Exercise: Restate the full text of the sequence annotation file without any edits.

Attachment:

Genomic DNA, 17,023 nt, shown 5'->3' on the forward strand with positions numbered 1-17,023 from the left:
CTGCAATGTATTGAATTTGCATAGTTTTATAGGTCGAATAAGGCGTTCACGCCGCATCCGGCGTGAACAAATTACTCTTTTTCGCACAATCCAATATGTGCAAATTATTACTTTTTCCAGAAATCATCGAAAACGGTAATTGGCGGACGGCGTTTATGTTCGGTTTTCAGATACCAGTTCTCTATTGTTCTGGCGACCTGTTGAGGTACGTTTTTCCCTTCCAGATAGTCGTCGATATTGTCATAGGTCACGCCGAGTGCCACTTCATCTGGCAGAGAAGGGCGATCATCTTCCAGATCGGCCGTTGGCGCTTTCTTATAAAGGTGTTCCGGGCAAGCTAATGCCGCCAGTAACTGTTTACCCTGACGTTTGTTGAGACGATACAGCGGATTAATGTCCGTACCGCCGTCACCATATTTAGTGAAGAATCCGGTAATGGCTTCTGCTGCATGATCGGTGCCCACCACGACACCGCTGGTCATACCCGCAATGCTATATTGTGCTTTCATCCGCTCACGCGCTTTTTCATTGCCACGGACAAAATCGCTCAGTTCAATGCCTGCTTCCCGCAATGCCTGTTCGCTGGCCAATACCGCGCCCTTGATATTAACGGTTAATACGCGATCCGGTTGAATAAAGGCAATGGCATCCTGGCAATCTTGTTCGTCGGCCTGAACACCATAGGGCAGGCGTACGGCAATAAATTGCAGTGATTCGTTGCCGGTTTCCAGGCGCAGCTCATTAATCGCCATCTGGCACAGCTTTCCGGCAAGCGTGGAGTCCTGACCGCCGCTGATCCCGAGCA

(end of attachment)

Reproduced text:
Genomic DNA, 17,023 nt, shown 5'->3' on the forward strand with positions numbered 1-17,023 from the left:
CTGCAATGTATTGAATTTGCATAGTTTTATAGGTCGAATAAGGCGTTCACGCCGCATCCGGCGTGAACAAATTACTCTTTTTCGCACAATCCAATATGTGCAAATTATTACTTTTTCCAGAAATCATCGAAAACGGTAATTGGCGGACGGCGTTTATGTTCGGTTTTCAGATACCAGTTCTCTATTGTTCTGGCGACCTGTTGAGGTACGTTTTTCCCTTCCAGATAGTCGTCGATATTGTCATAGGTCACGCCGAGTGCCACTTCATCTGGCAGAGAAGGGCGATCATCTTCCAGATCGGCCGTTGGCGCTTTCTTATAAAGGTGTTCCGGGCAAGCTAATGCCGCCAGTAACTGTTTACCCTGACGTTTGTTGAGACGATACAGCGGATTAATGTCCGTACCGCCGTCACCATATTTAGTGAAGAATCCGGTAATGGCTTCTGCTGCATGATCGGTGCCCACCACGACACCGCTGGTCATACCCGCAATGCTATATTGTGCTTTCATCCGCTCACGCGCTTTTTCATTGCCACGGACAAAATCGCTCAGTTCAATGCCTGCTTCCCGCAATGCCTGTTCGCTGGCCAATACCGCGCCCTTGATATTAACGGTTAATACGCGATCCGGTTGAATAAAGGCAATGGCATCCTGGCAATCTTGTTCGTCGGCCTGAACACCATAGGGCAGGCGTACGGCAATAAATTGCAGTGATTCGTTGCCGGTTTCCAGGCGCAGCTCATTAATCGCCATCTGGCACAGCTTTCCGGCAAGCGTGGAGTCCTGACCGCCGCTGATCCCGAGCA